A car accident happens fast. More often than not, the way you’re seated at the time of the crash will determine the severity of the injuries. While you can’t always prevent an accident, there are steps you can take to minimize injury in a car crash. Here’s how.
Sitting upright is one of the best ways you can minimize injury in a crash. When cars go through crash testing, the assumption is that those in the vehicle are sitting upright with their feet planted on the floor.
Slouching and reclining your seat too far put you at a much higher risk of injury, especially from issues with the seatbelt and airbags. Likewise, be sure to adjust your headrest so it is comfortably above your head. A well-positioned headrest can significantly reduce your risk of whiplash as it limits your neck’s range of motion in a crash.
You should also keep your seat back a safe distance, at least 10 inches away from either the glove box or the steering wheel. If you’re sitting too far forward, the deploying airbag is more likely to cause serious injury than protect you from the crash.
Feet Off the Dash
While it’s important to keep your feet on the floor, keeping your legs off the dashboard bears special mention. Most passengers don’t realize how dangerous it is to have their legs outstretched on the dashboard or, worse, their feet planted on the glovebox.
When an airbag triggers, it inflates in half a second and bursts from its compartment at 200 miles per hour. If someone’s legs are on the dashboard, they will be pushed away. This can cause severe fractures at the knee or even joints forced from their sockets. If you ever see someone with their feet on the dash, tell them to sit upright and put their feet on the floor.
Brace for Impact
You may have heard that intoxicated people suffer fewer injuries in a car crash because their bodies are relaxed and don’t resist the incoming force. Does that mean you shouldn’t brace for impact? Not quite.
Some studies suggest that bracing for impact tightens your muscles and significantly reduces the risk of arm and ribcage fractures. While tensing up is often reflexive, bracing for impact may protect you from a prolonged hospital stay.
Wear Your Seat Belt (Properly)
It’s important to not only wear your seat belt but wear it correctly. Your seat belt should be snug, not too tight, and not too loose. If it’s too tight, you may want to move your seat backward. If it is consistently too loose, consider taking the car to the shop.
Just as important as wearing your seat belt is wearing it properly. The belt across your waist should rest against your pelvic bone. A waist belt on your abdomen can cause serious organ damage in the event of a crash, whereas a seatbelt closer to your pelvic bone can significantly reduce injury.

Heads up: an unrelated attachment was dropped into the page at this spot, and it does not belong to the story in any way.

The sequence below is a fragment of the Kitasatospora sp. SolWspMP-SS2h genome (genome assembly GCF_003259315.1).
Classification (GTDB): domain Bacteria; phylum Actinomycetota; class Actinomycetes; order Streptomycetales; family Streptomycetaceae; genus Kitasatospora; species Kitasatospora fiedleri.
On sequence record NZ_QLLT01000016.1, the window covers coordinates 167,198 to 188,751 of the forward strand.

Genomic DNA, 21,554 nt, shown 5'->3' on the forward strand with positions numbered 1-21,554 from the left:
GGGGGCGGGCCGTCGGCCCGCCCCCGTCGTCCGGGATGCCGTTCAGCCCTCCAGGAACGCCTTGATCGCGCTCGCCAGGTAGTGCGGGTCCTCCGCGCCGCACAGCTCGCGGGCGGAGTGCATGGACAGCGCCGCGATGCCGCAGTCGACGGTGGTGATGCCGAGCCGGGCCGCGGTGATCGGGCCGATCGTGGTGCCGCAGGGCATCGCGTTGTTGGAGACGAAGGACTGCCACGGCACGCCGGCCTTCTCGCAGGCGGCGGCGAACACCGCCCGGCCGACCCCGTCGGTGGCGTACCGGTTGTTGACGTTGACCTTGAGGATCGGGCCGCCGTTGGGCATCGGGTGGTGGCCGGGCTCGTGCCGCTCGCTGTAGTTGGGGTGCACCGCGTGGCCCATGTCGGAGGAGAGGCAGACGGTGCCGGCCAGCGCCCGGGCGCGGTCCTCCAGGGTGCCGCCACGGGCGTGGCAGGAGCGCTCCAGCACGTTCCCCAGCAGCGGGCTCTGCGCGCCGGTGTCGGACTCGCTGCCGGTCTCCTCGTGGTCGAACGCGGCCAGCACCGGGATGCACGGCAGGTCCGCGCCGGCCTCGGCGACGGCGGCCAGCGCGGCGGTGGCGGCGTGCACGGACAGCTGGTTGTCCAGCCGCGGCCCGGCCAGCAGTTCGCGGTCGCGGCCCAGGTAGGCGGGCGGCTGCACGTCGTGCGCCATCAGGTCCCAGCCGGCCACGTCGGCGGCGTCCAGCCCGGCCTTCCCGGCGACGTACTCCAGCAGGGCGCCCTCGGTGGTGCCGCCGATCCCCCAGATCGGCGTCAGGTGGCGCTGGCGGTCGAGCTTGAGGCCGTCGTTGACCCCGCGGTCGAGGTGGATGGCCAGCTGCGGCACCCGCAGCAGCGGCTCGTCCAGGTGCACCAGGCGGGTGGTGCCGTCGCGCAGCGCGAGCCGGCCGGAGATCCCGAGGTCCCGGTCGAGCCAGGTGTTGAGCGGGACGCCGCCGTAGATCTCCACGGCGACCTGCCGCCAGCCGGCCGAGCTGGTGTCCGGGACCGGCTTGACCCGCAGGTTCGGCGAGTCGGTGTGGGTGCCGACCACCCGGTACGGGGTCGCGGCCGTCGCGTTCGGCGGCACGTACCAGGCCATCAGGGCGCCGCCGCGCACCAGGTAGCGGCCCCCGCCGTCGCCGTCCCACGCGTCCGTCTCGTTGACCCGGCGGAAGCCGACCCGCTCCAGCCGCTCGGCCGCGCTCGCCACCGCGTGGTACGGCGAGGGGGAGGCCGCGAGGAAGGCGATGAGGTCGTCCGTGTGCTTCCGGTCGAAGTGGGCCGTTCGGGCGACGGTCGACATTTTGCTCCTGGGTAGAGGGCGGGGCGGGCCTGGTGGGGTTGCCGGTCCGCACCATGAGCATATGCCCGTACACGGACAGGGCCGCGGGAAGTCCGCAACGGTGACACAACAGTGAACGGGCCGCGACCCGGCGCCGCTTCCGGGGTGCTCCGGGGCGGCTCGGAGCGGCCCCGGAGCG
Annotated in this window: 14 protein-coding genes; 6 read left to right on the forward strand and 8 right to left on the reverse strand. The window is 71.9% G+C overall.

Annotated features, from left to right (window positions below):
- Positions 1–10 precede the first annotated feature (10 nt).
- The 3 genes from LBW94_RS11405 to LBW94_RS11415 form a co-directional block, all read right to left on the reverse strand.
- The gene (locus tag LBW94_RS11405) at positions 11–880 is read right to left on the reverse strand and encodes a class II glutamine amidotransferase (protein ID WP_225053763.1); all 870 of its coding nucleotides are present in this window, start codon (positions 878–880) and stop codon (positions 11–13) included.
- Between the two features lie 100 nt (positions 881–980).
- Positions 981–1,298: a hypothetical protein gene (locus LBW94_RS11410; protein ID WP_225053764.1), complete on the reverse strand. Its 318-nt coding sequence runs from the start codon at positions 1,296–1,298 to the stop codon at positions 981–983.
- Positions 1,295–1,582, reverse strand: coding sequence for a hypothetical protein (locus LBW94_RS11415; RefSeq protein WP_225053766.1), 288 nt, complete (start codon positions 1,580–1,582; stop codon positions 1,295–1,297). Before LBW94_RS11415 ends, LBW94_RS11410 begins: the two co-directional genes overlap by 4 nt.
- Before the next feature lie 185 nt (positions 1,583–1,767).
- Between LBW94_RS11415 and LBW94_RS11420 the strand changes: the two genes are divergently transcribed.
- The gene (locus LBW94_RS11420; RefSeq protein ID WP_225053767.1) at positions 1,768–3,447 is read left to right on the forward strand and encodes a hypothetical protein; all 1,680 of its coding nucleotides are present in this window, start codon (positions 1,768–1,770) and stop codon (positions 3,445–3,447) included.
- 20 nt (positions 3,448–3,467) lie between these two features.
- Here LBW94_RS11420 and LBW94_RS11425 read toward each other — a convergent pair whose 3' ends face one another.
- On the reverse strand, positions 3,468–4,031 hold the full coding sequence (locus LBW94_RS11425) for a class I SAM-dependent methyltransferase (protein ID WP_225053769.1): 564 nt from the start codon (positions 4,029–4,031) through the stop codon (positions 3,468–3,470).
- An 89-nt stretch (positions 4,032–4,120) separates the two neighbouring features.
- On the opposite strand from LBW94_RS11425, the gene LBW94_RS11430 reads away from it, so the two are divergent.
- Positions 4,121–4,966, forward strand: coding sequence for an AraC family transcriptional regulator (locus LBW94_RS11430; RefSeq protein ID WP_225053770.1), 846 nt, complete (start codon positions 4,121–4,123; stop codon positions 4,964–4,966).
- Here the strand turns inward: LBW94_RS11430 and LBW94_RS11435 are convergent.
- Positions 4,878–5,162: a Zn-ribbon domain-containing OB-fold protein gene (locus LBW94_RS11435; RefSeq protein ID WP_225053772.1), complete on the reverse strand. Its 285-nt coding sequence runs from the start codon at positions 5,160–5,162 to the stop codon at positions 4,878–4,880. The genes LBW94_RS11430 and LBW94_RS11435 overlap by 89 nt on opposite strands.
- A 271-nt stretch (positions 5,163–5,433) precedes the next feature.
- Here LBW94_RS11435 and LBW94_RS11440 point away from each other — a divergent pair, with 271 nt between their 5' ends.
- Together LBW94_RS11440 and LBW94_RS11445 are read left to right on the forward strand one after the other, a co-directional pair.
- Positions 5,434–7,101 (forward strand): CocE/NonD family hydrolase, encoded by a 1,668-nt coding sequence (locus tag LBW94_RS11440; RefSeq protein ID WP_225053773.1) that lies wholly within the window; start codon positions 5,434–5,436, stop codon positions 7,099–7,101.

Also, be sure that everyone in the vehicle wears a seatbelt. While Georgia law allows adults to ride in the back seat without restraint, not wearing a seatbelt increases the risk of a car crash fatality by upwards of 50%.
Choose a Car Rated for Safety
It’s no secret that each car is designed differently. Some cars have a reinforced frame to resist head-on-collisions, while others have side airbags to protect passengers from t-bone crashes. If you’re in the market for a new car, consider looking at the safety ratings before you make the purchase.
If you’ve had your car for a few years, you may want to find out if you were impacted by a product recall, especially if you’re driving a used car. Each year, around 30 million vehicles are recalled over critical safety concerns.
Each year tens of millions of cars are recalled over defective airbags. These safety devices can be dangerous as it is, but defective models have the potential to cause severe or even fatal injuries.
The best way to identify these problems and prevent maintenance-related crashes is to take your car in for routine maintenance and an oil change every 3,000 miles or so.
Call for Help
So far, we’ve looked at ways to minimize injury before a car crash. Just as important is minimizing the damage after a car crash. Car crashes may cause “latent injuries,” or injuries for which symptoms don’t appear until days or weeks after the crash.
A latent injury can be anything from a concussion to internal bleeding. In either case, it’s important that you get help and see a medical professional immediately after the crash. The sooner you see a doctor, the better your odds of identifying and treating a latent injury before it gets out of control and causes serious injuries.
Going to the doctor immediately after a crash is crucial because it creates a record of your injuries. It tells the insurance companies that potential latent injuries were the direct result of a car crash. That evidence makes it much easier to fight for the full compensation you’re entitled to.
If you suffered serious injuries in a car crash, we are here for you. If you’d like to schedule a free case consultation with an experienced Atlanta car accident attorney from Goldstein Hayes & Lina, LLC, please don’t hesitate to call (888) 425-6070 or send us an email.